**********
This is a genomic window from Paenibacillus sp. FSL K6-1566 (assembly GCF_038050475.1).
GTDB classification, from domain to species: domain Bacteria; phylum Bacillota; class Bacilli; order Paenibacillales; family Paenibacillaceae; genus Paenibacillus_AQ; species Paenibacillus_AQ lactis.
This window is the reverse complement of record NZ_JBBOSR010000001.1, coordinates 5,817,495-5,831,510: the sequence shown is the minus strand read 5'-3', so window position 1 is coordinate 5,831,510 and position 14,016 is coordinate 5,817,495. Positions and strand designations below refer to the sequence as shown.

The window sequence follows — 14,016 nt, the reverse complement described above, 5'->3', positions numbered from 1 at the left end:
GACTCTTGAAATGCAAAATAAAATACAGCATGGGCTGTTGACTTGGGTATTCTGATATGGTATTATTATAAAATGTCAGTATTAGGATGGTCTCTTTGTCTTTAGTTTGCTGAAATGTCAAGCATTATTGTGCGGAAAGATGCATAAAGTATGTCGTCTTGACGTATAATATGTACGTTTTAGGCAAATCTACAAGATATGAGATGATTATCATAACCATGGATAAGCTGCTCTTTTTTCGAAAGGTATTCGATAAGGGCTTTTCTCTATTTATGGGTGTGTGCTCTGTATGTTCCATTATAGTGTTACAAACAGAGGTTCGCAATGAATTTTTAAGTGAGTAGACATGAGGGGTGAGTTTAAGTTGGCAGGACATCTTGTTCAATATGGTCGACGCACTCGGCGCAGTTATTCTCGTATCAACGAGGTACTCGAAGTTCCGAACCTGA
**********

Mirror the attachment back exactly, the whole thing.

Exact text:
This is a genomic window from Paenibacillus sp. FSL K6-1566 (assembly GCF_038050475.1).
GTDB classification, from domain to species: domain Bacteria; phylum Bacillota; class Bacilli; order Paenibacillales; family Paenibacillaceae; genus Paenibacillus_AQ; species Paenibacillus_AQ lactis.
This window is the reverse complement of record NZ_JBBOSR010000001.1, coordinates 5,817,495-5,831,510: the sequence shown is the minus strand read 5'-3', so window position 1 is coordinate 5,831,510 and position 14,016 is coordinate 5,817,495. Positions and strand designations below refer to the sequence as shown.

The window sequence follows — 14,016 nt, the reverse complement described above, 5'->3', positions numbered from 1 at the left end:
GACTCTTGAAATGCAAAATAAAATACAGCATGGGCTGTTGACTTGGGTATTCTGATATGGTATTATTATAAAATGTCAGTATTAGGATGGTCTCTTTGTCTTTAGTTTGCTGAAATGTCAAGCATTATTGTGCGGAAAGATGCATAAAGTATGTCGTCTTGACGTATAATATGTACGTTTTAGGCAAATCTACAAGATATGAGATGATTATCATAACCATGGATAAGCTGCTCTTTTTTCGAAAGGTATTCGATAAGGGCTTTTCTCTATTTATGGGTGTGTGCTCTGTATGTTCCATTATAGTGTTACAAACAGAGGTTCGCAATGAATTTTTAAGTGAGTAGACATGAGGGGTGAGTTTAAGTTGGCAGGACATCTTGTTCAATATGGTCGACGCACTCGGCGCAGTTATTCTCGTATCAACGAGGTACTCGAAGTTCCGAACCTGA